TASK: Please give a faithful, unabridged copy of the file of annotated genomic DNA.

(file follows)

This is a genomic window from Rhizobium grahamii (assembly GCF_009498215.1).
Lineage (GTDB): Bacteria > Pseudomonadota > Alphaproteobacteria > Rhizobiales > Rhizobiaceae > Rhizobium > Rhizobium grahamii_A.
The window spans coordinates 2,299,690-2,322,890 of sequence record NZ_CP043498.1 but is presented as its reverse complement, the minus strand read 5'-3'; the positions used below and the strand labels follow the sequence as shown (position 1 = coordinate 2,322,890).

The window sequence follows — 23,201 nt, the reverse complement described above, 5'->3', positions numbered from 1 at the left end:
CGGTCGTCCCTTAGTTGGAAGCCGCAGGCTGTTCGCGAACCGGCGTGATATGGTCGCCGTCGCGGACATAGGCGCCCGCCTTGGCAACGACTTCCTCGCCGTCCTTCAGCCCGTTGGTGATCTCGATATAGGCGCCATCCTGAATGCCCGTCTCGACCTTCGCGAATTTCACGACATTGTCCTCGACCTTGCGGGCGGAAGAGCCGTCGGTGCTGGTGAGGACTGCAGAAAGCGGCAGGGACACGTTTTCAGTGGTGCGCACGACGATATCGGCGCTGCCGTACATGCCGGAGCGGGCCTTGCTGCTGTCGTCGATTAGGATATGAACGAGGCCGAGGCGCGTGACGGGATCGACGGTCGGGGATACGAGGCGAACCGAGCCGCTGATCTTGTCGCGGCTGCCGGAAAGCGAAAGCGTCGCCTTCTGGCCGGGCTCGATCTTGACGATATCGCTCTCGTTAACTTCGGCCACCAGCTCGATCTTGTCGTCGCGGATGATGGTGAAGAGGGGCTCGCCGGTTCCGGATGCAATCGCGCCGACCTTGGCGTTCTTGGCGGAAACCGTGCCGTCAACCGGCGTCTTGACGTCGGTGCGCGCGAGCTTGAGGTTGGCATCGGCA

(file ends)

This is a genomic window from Rhizobium grahamii (assembly GCF_009498215.1).
Lineage (GTDB): Bacteria > Pseudomonadota > Alphaproteobacteria > Rhizobiales > Rhizobiaceae > Rhizobium > Rhizobium grahamii_A.
The window spans coordinates 2,299,690-2,322,890 of sequence record NZ_CP043498.1 but is presented as its reverse complement, the minus strand read 5'-3'; the positions used below and the strand labels follow the sequence as shown (position 1 = coordinate 2,322,890).

The window sequence follows — 23,201 nt, the reverse complement described above, 5'->3', positions numbered from 1 at the left end:
CGGTCGTCCCTTAGTTGGAAGCCGCAGGCTGTTCGCGAACCGGCGTGATATGGTCGCCGTCGCGGACATAGGCGCCCGCCTTGGCAACGACTTCCTCGCCGTCCTTCAGCCCGTTGGTGATCTCGATATAGGCGCCATCCTGAATGCCCGTCTCGACCTTCGCGAATTTCACGACATTGTCCTCGACCTTGCGGGCGGAAGAGCCGTCGGTGCTGGTGAGGACTGCAGAAAGCGGCAGGGACACGTTTTCAGTGGTGCGCACGACGATATCGGCGCTGCCGTACATGCCGGAGCGGGCCTTGCTGCTGTCGTCGATTAGGATATGAACGAGGCCGAGGCGCGTGACGGGATCGACGGTCGGGGATACGAGGCGAACCGAGCCGCTGATCTTGTCGCGGCTGCCGGAAAGCGAAAGCGTCGCCTTCTGGCCGGGCTCGATCTTGACGATATCGCTCTCGTTAACTTCGGCCACCAGCTCGATCTTGTCGTCGCGGATGATGGTGAAGAGGGGCTCGCCGGTTCCGGATGCAATCGCGCCGACCTTGGCGTTCTTGGCGGAAACCGTGCCGTCAACCGGCGTCTTGACGTCGGTGCGCGCGAGCTTGAGGTTGGCATCGGCA